Similar to division, you can use bitwise left shift operator to quickly multiply a number by the power of 2. Each left shift makes doubles the number (operand).

Example:

``````#include <stdio.h>

int main()
{
int a = 12;

// Use bitwise left shift to multiply
// number by power of 2
printf("12 * (2^1) => %d\n", (a << 1));
printf("12 * (2^2) => %d\n", (a << 2));
printf("12 * (2^3) => %d\n", (a << 3));

return 0;
}``````

Output:

``````12 * (2^1) => 24
12 * (2^2) => 48
12 * (2^3) => 96``````
3. ### Use bitwise AND (&) operator to check even or odd number

To check even or odd number we generally use modulo division operator. You can use bitwise AND `&` operator to check whether a number is even or odd.

You can also use this trick to check if a number is divisible by two or not.

Example:

``````#include <stdio.h>

int main()
{
int num1 = 10, num2 = 21;

// Check even odd
if (num1 & 1)
printf("%d is an ODD number.\n", num1);
else
printf("%d is an EVEN number.\n", num1);

if(num2 & 1)
printf("%d is an ODD number.\n", num2);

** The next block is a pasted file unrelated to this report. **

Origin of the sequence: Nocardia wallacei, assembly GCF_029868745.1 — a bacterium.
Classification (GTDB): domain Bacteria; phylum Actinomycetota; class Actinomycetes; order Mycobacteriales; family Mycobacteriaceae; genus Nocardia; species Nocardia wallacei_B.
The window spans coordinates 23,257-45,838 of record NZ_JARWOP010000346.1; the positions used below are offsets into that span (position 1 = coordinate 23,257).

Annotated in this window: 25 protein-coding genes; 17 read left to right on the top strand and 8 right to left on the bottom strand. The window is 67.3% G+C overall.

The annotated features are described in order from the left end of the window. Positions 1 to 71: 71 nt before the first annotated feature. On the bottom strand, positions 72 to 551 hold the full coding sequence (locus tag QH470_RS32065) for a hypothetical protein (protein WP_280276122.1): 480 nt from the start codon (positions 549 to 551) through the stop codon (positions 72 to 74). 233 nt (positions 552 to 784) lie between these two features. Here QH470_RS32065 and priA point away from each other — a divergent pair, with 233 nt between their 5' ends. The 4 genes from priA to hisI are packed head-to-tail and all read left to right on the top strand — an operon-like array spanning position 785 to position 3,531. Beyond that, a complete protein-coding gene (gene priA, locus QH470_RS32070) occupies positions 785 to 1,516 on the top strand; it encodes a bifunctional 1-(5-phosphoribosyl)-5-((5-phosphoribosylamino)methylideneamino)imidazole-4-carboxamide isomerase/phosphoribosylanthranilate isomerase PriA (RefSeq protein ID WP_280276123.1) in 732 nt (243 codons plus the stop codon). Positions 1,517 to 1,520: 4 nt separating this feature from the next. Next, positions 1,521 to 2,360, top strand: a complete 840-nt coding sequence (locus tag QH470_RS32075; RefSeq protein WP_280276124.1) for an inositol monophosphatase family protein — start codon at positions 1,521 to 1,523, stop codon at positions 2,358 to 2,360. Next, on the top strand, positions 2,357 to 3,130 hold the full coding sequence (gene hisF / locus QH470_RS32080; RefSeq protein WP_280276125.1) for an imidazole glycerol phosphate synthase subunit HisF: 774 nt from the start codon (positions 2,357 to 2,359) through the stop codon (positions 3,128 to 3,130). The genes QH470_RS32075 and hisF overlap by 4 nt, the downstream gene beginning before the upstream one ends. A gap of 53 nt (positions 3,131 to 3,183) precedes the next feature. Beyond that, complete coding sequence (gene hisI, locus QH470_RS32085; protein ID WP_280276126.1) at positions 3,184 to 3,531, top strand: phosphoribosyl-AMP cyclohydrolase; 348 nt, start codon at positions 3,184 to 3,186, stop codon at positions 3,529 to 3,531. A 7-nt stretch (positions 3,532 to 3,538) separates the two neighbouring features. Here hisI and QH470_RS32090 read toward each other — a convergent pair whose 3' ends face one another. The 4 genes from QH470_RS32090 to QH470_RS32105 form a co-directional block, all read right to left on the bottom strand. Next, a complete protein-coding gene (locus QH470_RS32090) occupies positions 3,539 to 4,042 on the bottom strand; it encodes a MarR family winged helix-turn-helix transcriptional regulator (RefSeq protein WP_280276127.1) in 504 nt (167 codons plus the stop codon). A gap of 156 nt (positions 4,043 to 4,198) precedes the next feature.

else
printf("%d is an EVEN number.\n", num2);

return 0;
}``````

Output:

``````10 is an EVEN number.
21 is an ODD number.``````
4. ### Store multiple flags in single variable

We often use variable to store boolean flag values e.g. `isEven`, `isMarried`, `isPrime` etc. Instead of wasting 4 byte to store single flag. You can use bit masking to store multiple flag values in single variable. A 4 byte unsigned integer can store 32 flags.

We use bitwise OR `|` operator to set flag. To unset or check flag status we use bitwise AND `&` operator. At a high level it is known as bit masking, but you can think it as set, unset and check a bit status.

Example:
In below example I will set, check and reset three flag values. Flag for marital status at 0th bit, voting status at 1st bit, VISA status at 2nd bit.

``````#include <stdio.h>

int main()
{